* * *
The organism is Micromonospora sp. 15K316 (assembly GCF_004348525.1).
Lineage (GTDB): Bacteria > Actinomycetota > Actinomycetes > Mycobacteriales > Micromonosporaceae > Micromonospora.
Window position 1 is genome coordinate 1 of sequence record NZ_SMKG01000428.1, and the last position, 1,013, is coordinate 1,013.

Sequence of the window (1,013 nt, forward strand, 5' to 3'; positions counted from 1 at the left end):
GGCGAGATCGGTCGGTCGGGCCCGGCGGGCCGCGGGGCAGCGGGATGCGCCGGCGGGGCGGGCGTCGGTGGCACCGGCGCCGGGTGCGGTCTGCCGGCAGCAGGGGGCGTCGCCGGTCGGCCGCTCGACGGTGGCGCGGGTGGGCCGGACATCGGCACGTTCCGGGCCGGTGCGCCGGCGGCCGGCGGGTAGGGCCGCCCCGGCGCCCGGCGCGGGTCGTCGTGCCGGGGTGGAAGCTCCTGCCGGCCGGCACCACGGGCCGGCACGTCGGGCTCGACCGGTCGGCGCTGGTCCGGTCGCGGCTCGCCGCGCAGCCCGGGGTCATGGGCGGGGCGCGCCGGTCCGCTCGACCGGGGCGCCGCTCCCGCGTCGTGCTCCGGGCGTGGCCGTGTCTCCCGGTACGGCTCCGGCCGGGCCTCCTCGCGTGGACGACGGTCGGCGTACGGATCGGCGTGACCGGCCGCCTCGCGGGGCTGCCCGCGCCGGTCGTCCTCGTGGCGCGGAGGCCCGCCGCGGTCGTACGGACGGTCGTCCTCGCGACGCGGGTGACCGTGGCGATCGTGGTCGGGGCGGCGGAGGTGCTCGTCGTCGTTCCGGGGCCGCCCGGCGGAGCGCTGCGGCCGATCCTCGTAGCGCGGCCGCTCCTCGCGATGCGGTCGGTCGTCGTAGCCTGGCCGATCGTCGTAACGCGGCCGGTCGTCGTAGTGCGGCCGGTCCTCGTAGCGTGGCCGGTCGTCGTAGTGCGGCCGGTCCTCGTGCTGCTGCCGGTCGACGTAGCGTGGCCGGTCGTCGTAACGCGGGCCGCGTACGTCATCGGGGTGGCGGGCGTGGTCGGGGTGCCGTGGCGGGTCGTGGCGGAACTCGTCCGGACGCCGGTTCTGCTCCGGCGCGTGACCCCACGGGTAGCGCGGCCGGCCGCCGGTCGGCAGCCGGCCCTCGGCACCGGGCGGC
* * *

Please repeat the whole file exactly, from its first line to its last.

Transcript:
The organism is Micromonospora sp. 15K316 (assembly GCF_004348525.1).
Lineage (GTDB): Bacteria > Actinomycetota > Actinomycetes > Mycobacteriales > Micromonosporaceae > Micromonospora.
Window position 1 is genome coordinate 1 of sequence record NZ_SMKG01000428.1, and the last position, 1,013, is coordinate 1,013.

Sequence of the window (1,013 nt, forward strand, 5' to 3'; positions counted from 1 at the left end):
GGCGAGATCGGTCGGTCGGGCCCGGCGGGCCGCGGGGCAGCGGGATGCGCCGGCGGGGCGGGCGTCGGTGGCACCGGCGCCGGGTGCGGTCTGCCGGCAGCAGGGGGCGTCGCCGGTCGGCCGCTCGACGGTGGCGCGGGTGGGCCGGACATCGGCACGTTCCGGGCCGGTGCGCCGGCGGCCGGCGGGTAGGGCCGCCCCGGCGCCCGGCGCGGGTCGTCGTGCCGGGGTGGAAGCTCCTGCCGGCCGGCACCACGGGCCGGCACGTCGGGCTCGACCGGTCGGCGCTGGTCCGGTCGCGGCTCGCCGCGCAGCCCGGGGTCATGGGCGGGGCGCGCCGGTCCGCTCGACCGGGGCGCCGCTCCCGCGTCGTGCTCCGGGCGTGGCCGTGTCTCCCGGTACGGCTCCGGCCGGGCCTCCTCGCGTGGACGACGGTCGGCGTACGGATCGGCGTGACCGGCCGCCTCGCGGGGCTGCCCGCGCCGGTCGTCCTCGTGGCGCGGAGGCCCGCCGCGGTCGTACGGACGGTCGTCCTCGCGACGCGGGTGACCGTGGCGATCGTGGTCGGGGCGGCGGAGGTGCTCGTCGTCGTTCCGGGGCCGCCCGGCGGAGCGCTGCGGCCGATCCTCGTAGCGCGGCCGCTCCTCGCGATGCGGTCGGTCGTCGTAGCCTGGCCGATCGTCGTAACGCGGCCGGTCGTCGTAGTGCGGCCGGTCCTCGTAGCGTGGCCGGTCGTCGTAGTGCGGCCGGTCCTCGTGCTGCTGCCGGTCGACGTAGCGTGGCCGGTCGTCGTAACGCGGGCCGCGTACGTCATCGGGGTGGCGGGCGTGGTCGGGGTGCCGTGGCGGGTCGTGGCGGAACTCGTCCGGACGCCGGTTCTGCTCCGGCGCGTGACCCCACGGGTAGCGCGGCCGGCCGCCGGTCGGCAGCCGGCCCTCGGCACCGGGCGGC